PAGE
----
The Early Stage Innovations awards from NASA’s Space Technology Research Grants Program are worth as much as $500,000 each. Universities have two to three years to work on their proposed research and development projects.
“The agency’s space technology research areas lend themselves to the innovative approaches U.S. universities can offer for solving tough science and exploration challenges,” said Steve Jurczyk, associate administrator for NASA’s Space Technology Mission Directorate in Washington. “NASA’s Early Stage Innovations grants align with NASA’s Space Technology Roadmaps and the priorities identified by the National Research Council, helping enable NASA’s exploration goals including robotic missions to Mars and the outer planets, and ultimately human exploration of Mars.”
The proposals selected under the Early Stage Innovations 2015 solicitation address unique, disruptive or transformational technologies, including: payload technologies for assistive free-flyers; robotic mobility technologies for the surfaces of icy moons; integrated photonics for space optical communication; computationally guided structural nanomaterials design; and atmospheric entry modeling development using flight data from the Orion’s first flight test in space last December called Exploration Flight Test 1 (EFT-1).
The 15 universities selected for Early Stage Innovation (ESI) grants and the titles of their proposals are:
- Autonomous Navigation for Exploration on Icy Moons — Carnegie Mellon University, Pittsburgh, Pennsylvania
- Ultra-Low Power Complementary Metal-Oxide Semiconductor-Compatible Integrated Photonic Platform for Terabit-Scale Communications — Columbia University, New York
- Versatile Manipulation for Assistive Free-Flyers — Columbia University, New York
- A Novel Electrostatic/Microstructured Adhesive with Dust Mitigation Capabilities — Illinois Institute of Technology, Chicago
- Compact Robust Integrated Pulse Position Modulation Laser Transceiver Chip Set with High Sensitivity, Efficiency and Re-Configurability — Northwestern University, Evanston, Illinois
- Integrated Tapered Active Modulators for High Efficiency Gbps Pulse Position Modulation Laser Transmitter Photonic Integrated Circuits — Rose-Hulman Institute of Technology, Terre Haute, Indiana
- Assistive Free-Flyers with Gecko-Inspired Adhesive Appendages for Automated Logistics in Space — Stanford University, California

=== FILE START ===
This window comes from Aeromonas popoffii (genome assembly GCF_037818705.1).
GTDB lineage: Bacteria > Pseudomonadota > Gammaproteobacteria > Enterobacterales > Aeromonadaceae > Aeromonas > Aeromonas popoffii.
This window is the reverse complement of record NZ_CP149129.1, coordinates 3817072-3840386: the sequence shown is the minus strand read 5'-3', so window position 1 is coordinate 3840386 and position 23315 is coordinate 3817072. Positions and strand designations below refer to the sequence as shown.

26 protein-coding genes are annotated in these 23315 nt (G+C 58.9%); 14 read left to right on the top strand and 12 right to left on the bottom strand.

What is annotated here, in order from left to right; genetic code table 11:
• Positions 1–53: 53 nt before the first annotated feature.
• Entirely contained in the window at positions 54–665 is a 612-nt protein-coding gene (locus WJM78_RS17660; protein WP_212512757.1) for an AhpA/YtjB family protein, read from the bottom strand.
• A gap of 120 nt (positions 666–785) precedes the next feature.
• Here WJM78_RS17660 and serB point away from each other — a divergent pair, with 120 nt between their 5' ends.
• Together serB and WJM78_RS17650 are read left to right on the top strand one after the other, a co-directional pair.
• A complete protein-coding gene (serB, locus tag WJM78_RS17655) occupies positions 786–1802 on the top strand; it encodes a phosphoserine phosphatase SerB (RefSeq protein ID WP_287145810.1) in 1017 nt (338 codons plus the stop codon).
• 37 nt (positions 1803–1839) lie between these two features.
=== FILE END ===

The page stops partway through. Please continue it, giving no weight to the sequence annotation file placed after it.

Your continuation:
- Integrated Photonics for Adaptive Discrete Multi-Carrier Space-based Optical Communication and Ranging — University of California, San Diego
- PICULS: Photonic Integrated Circuits for Ultra-Low Size, Weight and Power — University of California, Santa Barbara
- Investigating the Thermochemical Response of Avcoat Thermal Protection Systems from First Principles for Comparison with EFT-1 Data — University of Illinois, Urbana-Champaign
- Material Response Reconstruction of Ablative Thermal Protection Systems Using Accurate Boundary Layer Modeling — University of Kentucky, Lexington
- Design, Test and Control of a Magnetorheological Universal Gripper for Use On-Orbit – University of Maryland, College Park
- Modular Cryogenic Hydraulics for Legged Mobility — University of Maryland, College Park
- Mesoscopic Distinct Element Method-Enabled Multiscale C Computational Design of Carbon Nanotube-based Composite Materials — University of Minnesota, St. Paul
- Computational Design of Carbon Nanotube Network Materials and Polymer Matrix Nanocomposites — University of Virginia, Charlottesville
The goal of the Space Technology Research Grants Program is to accelerate the development of low-technology readiness level space technologies to enable future systems capabilities and missions for NASA, other government agencies and the commercial space sector. The program is funded by NASA’s Space Technology Mission Directorate, which is responsible for developing the cross-cutting, pioneering, new technologies and capabilities needed by the agency to achieve its current and future missions.
For more information about NASA’s Space Technology Research Grants Program, visit:
For more information about the Space Technology Mission Directorate, visit: